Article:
And then he hedges on that hedge.

For example, should a picture of Muhammad be “deeply offensive” to non-Muslims? Why? Assuming they wish to show Islam respect, it is in no way against their custom to have such pictures. And, if it is deeply offensive … is that a bad thing?

After all, since everyone knows that saying certain things — sometimes even quoting Muslim texts — is “offensive to Muslims,” those exercising free speech can be said to be engaging in a “deliberate attempt to offend Muslims.”

So when Crowley says that the U.S. government takes a position on saying certain things, isn’t that unwarranted and unprecedented interference with Americans’ right to free speech? And where is the line between “offensive speech” that someone knows in advance will be “offensive” and a hate crime? Indeed, how can anyone even maintain that under the U.S. Constitution there can even be such a thing as a verbal hate crime unconnected with an actual criminal act (assault, murder, arson, vandalism, etc.)?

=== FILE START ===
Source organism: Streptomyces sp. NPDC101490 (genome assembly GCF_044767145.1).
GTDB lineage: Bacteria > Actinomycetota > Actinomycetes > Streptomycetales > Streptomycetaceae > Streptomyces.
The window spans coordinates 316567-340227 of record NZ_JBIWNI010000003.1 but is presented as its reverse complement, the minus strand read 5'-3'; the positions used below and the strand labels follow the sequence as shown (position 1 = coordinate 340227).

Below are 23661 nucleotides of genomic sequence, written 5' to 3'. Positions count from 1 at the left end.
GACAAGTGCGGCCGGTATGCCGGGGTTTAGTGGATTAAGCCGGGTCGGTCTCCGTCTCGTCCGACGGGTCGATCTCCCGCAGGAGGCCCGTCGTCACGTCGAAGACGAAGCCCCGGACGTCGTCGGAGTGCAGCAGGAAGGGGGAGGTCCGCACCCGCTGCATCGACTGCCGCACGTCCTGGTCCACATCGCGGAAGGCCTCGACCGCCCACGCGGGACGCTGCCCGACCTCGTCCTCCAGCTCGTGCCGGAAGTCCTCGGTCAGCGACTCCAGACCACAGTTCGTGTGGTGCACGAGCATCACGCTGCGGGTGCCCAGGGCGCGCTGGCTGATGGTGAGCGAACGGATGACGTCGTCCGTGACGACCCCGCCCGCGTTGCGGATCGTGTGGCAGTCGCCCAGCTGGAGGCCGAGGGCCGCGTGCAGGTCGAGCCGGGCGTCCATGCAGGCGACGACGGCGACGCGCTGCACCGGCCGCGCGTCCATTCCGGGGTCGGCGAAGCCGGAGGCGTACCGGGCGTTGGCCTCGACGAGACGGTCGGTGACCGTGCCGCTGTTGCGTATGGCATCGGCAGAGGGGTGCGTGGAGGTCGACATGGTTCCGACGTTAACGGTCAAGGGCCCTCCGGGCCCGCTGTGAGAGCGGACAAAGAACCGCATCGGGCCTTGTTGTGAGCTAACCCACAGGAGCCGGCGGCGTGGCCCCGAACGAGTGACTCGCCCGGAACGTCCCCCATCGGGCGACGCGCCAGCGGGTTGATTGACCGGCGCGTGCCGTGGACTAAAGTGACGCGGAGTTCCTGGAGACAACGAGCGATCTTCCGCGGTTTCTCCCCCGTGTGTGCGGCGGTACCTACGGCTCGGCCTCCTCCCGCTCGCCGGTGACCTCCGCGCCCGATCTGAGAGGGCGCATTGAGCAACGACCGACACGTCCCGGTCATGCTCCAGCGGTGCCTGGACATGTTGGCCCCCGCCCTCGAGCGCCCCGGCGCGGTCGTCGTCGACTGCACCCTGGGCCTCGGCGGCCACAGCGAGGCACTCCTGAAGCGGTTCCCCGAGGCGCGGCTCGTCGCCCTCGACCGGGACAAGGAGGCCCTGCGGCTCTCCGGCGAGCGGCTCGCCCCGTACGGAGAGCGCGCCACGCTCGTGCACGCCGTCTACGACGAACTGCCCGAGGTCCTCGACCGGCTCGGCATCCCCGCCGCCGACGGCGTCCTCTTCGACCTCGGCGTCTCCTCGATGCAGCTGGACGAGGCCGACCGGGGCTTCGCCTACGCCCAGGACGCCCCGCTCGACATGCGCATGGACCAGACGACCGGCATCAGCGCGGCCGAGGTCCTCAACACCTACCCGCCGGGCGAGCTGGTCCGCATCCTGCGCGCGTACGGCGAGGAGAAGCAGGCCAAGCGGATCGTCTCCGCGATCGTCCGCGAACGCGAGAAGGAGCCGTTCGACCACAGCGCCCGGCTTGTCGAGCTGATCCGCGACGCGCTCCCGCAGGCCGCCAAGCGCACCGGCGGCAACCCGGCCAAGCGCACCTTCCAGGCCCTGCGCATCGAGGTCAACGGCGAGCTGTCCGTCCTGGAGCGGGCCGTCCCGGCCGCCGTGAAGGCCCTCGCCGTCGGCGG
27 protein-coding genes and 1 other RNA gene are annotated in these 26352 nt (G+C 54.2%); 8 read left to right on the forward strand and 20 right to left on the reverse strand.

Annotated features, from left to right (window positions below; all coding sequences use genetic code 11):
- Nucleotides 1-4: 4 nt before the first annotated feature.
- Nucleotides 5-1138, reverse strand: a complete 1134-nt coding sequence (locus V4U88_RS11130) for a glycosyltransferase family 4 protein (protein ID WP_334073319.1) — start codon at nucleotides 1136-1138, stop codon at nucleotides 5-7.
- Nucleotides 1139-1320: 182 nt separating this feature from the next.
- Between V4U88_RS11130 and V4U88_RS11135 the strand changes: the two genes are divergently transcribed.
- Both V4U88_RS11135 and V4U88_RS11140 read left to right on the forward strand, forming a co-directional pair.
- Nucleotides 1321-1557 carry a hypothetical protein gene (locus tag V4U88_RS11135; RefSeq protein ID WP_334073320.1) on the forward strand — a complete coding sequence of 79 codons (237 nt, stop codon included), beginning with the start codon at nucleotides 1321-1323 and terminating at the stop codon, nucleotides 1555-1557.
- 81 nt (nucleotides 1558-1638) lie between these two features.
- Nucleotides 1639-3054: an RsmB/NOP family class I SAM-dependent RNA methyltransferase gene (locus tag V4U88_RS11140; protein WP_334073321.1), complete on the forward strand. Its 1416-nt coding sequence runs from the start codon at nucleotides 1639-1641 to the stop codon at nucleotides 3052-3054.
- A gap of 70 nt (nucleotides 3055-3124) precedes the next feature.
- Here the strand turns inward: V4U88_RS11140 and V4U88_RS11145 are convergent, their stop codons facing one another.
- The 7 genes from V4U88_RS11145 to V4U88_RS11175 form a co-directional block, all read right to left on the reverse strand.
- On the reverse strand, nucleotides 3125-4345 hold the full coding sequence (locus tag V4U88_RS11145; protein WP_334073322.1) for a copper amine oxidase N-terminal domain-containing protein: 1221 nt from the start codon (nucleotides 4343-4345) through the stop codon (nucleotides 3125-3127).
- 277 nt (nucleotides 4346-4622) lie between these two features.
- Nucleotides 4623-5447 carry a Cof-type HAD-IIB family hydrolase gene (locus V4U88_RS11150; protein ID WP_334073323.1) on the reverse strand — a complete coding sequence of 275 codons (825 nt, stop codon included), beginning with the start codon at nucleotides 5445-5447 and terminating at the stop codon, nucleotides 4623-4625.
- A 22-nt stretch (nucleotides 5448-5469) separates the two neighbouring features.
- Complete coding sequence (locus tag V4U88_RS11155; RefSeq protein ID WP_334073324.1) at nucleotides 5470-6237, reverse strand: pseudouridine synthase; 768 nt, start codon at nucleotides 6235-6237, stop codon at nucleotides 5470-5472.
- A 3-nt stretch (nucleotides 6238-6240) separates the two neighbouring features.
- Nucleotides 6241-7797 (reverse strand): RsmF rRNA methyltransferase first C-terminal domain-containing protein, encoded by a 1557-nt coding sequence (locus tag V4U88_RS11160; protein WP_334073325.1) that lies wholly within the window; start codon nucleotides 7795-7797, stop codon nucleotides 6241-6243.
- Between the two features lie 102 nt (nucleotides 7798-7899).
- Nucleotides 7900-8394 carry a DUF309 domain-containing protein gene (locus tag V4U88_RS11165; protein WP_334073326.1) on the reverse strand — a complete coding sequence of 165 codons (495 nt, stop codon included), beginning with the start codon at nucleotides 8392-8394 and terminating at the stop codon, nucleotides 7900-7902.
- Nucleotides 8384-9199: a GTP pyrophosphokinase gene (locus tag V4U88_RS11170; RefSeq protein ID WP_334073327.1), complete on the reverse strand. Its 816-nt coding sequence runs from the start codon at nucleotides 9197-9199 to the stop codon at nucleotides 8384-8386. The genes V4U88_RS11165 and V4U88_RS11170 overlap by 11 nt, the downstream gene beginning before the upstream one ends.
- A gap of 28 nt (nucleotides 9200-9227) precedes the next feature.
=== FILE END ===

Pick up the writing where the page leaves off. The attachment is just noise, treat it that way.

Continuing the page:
While each religion can choose to define what deeply offends it, why should it expect everyone else to accept that definition? If that happens, the religion in question (which today generally means only Islam) is thus granted veto power over what everyone else does. And that’s dangerous.

It’s outrageous for Crowley to characterize what is occurring in Pakistan as being “dialogue and debate.” This is a country where Christians are persecuted and murdered (with no Western protest), where members of the Ahmadi sect are discriminated against, and that is a world center of anti-Semitism. Pakistani Christians are often beaten or murdered based on allegations that they have done something “offensive” regarding Islam.

Crowley is of course right in saying governments should safeguard free speech. But all the meaning is drained from this because his “robust legal protections against … hate crimes” include, in most countries, steps that do punish free speech, as per Canada, the Netherlands, and many other places. So how can you deal with this very real contradiction, unless you acknowledge that the mere act of speech — unless it involves a direct threat of violence or other regular crime — is never a hate crime?

By the way, this was taken for granted in American law until a few years ago.

What does a “proactive government outreach to minority religious groups” mean? Does that include apologizing and offering special treatment, or explaining that the customs of Western democratic countries include the ability to draw pictures of Muhammad or show him as a cartoon character on television?

The reporter then asked: